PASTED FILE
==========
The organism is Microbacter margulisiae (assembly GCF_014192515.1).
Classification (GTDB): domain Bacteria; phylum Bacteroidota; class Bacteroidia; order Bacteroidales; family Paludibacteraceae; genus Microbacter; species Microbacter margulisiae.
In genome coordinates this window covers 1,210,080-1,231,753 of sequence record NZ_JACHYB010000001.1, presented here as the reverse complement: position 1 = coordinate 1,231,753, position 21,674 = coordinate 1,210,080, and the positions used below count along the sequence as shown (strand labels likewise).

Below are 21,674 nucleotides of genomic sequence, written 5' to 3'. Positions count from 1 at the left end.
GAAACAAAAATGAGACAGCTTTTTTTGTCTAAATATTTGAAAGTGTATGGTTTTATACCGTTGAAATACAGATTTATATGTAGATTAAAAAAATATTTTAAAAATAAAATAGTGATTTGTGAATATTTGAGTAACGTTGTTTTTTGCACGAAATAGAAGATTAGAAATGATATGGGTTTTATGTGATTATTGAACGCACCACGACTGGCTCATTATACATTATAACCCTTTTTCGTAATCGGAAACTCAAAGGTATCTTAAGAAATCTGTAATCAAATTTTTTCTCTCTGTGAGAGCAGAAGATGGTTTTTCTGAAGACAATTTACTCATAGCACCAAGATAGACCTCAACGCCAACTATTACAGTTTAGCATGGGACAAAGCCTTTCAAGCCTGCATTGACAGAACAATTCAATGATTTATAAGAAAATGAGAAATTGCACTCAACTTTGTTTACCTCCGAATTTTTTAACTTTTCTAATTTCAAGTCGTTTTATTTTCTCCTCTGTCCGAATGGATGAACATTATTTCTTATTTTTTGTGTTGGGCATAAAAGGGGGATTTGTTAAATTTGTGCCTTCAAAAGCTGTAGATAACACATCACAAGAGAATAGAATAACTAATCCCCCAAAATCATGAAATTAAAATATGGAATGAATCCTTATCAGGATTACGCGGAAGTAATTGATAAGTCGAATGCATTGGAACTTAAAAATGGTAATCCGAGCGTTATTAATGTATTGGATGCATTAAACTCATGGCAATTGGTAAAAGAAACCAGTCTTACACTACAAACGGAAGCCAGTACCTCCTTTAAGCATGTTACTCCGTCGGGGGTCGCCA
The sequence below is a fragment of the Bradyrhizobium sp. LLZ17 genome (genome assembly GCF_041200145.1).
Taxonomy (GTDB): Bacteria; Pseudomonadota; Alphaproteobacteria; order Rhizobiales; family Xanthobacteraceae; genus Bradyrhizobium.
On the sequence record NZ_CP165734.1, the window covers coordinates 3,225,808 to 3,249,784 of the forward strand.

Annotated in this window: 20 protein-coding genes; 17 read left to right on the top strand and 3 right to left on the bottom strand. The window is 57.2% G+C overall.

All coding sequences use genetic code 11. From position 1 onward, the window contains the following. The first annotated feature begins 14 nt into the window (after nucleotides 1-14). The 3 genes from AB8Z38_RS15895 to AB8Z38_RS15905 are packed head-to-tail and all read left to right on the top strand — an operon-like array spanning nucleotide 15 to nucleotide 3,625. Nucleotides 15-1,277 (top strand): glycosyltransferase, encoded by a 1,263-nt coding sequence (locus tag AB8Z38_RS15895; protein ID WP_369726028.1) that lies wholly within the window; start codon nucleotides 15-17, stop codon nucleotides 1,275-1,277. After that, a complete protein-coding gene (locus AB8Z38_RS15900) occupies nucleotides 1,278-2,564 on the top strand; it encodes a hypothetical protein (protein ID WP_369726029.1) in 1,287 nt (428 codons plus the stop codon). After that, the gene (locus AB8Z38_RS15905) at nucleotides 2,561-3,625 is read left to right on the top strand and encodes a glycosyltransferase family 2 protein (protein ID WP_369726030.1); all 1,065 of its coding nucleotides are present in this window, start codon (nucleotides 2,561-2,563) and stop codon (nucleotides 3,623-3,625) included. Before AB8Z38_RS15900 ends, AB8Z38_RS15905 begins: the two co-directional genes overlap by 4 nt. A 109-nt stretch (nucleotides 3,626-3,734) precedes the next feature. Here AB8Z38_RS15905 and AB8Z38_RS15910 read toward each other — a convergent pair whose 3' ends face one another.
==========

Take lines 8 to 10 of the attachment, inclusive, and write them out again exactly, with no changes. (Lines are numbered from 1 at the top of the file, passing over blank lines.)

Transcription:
On the sequence record NZ_CP165734.1, the window covers coordinates 3,225,808 to 3,249,784 of the forward strand.

Annotated in this window: 20 protein-coding genes; 17 read left to right on the top strand and 3 right to left on the bottom strand. The window is 57.2% G+C overall.

All coding sequences use genetic code 11. From position 1 onward, the window contains the following. The first annotated feature begins 14 nt into the window (after nucleotides 1-14). The 3 genes from AB8Z38_RS15895 to AB8Z38_RS15905 are packed head-to-tail and all read left to right on the top strand — an operon-like array spanning nucleotide 15 to nucleotide 3,625. Nucleotides 15-1,277 (top strand): glycosyltransferase, encoded by a 1,263-nt coding sequence (locus tag AB8Z38_RS15895; protein ID WP_369726028.1) that lies wholly within the window; start codon nucleotides 15-17, stop codon nucleotides 1,275-1,277. After that, a complete protein-coding gene (locus AB8Z38_RS15900) occupies nucleotides 1,278-2,564 on the top strand; it encodes a hypothetical protein (protein ID WP_369726029.1) in 1,287 nt (428 codons plus the stop codon). After that, the gene (locus AB8Z38_RS15905) at nucleotides 2,561-3,625 is read left to right on the top strand and encodes a glycosyltransferase family 2 protein (protein ID WP_369726030.1); all 1,065 of its coding nucleotides are present in this window, start codon (nucleotides 2,561-2,563) and stop codon (nucleotides 3,623-3,625) included. Before AB8Z38_RS15900 ends, AB8Z38_RS15905 begins: the two co-directional genes overlap by 4 nt. A 109-nt stretch (nucleotides 3,626-3,734) precedes the next feature. Here AB8Z38_RS15905 and AB8Z38_RS15910 read toward each other — a convergent pair whose 3' ends face one another.